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# Question

How can the area of the triangle be 2? When I attempted to solve this problem, I thought about the third side rule- the unknown side must be less than the sum of the other two sides and greater than the difference... so I came up with a range of 3-13. I thought if 3 was the smallest possible side, then 6 would be the smallest possible area.

For any triangle, the sum of any two sides must be greater than the sum of the third side. So if you are given two sides, the third side must be greater than the positive difference of those two sides, but less than the sum of those sides For this triangle, we are given sides of 6 and 8. We know the third side must be less than 6 + 8 = 14, and the third side must also be greater than 2 so that, when added to 6, we have a result greater than 8. So, the third side must be more than 2 and less than 14. Note: the third side doesn't have to be of integer length. So it could be as small as 2.0000000000001 (or smaller) or as large as 13.9999999999999... (or larger) as long as it's greater than 2 exactly and less than 14 exactly.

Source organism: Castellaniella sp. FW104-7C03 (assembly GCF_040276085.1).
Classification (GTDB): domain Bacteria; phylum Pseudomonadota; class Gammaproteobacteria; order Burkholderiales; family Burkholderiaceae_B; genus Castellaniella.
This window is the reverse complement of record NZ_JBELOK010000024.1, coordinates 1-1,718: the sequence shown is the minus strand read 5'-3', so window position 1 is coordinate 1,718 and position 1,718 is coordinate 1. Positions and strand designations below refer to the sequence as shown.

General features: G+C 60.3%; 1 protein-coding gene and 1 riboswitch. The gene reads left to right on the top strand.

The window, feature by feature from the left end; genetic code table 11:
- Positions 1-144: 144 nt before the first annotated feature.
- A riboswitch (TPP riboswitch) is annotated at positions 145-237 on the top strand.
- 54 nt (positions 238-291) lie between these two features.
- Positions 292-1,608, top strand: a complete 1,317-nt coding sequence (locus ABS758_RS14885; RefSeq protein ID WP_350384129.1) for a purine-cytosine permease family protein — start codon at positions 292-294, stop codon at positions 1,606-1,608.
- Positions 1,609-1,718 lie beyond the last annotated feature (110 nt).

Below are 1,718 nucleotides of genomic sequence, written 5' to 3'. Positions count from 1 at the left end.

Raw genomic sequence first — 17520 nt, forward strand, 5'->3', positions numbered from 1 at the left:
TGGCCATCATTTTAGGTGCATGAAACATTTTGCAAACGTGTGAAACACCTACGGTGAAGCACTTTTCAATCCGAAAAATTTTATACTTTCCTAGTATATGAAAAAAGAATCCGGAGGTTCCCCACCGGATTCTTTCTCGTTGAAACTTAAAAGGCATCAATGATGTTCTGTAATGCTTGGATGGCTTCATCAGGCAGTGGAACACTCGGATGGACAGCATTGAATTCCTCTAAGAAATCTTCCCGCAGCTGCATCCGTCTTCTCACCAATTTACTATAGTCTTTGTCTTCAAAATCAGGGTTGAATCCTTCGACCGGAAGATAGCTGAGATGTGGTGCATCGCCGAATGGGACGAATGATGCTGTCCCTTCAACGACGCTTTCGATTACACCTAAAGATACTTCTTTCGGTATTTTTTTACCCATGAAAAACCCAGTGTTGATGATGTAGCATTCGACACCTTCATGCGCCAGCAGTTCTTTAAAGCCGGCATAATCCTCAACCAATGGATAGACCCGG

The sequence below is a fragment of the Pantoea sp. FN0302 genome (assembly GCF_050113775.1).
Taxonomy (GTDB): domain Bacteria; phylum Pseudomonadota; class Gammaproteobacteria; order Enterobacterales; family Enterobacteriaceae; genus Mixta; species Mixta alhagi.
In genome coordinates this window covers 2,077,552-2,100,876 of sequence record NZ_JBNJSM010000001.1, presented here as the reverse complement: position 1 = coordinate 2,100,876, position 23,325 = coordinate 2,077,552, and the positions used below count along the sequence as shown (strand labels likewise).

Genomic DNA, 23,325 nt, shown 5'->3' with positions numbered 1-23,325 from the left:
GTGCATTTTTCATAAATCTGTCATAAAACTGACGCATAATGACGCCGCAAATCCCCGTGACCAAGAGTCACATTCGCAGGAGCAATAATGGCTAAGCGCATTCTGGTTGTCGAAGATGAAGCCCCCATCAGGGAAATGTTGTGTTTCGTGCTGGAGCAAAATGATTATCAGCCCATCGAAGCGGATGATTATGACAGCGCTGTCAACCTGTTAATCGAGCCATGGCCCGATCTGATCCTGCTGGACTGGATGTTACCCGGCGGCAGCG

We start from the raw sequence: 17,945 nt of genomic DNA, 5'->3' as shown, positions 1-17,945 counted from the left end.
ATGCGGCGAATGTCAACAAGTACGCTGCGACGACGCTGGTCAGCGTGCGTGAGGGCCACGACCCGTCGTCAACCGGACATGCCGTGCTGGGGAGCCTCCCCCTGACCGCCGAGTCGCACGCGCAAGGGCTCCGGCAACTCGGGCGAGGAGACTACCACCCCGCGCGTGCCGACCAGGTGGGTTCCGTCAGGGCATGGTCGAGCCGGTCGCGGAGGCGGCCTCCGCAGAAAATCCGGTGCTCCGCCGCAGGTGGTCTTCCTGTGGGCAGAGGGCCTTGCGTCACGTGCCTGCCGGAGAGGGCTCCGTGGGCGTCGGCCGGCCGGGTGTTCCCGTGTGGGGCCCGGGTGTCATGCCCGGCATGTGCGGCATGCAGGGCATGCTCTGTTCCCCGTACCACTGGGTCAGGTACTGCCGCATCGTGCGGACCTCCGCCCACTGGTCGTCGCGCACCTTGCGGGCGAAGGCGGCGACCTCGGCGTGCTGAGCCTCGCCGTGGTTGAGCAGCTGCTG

However, in this problem, even though our third side must be greater than 2, we can still make the area of the triangle infinitely close to zero:

Please refer again to the 2nd diagram under the text explanation.

Imagine we have a line segment of length 8 with a point "A" that divides the segment into lengths of 6 and 2. That's not a triangle of course—it's a line segment. But if we raise point "A" an infinitely small amount so it's perpendicular to its original place on the line segment, we now have a triangle with a base of 8 and a height infinitely close to zero. You will notice the third side is greater than 2—albeit by an infinitely small amount, but greater than 2 nonetheless.

Since we can make an area infinitely close to zero, we know we can make a triangle of any area greater than 0 and less than or equal to the maximum area, which is 6 * 8 /2 = 24.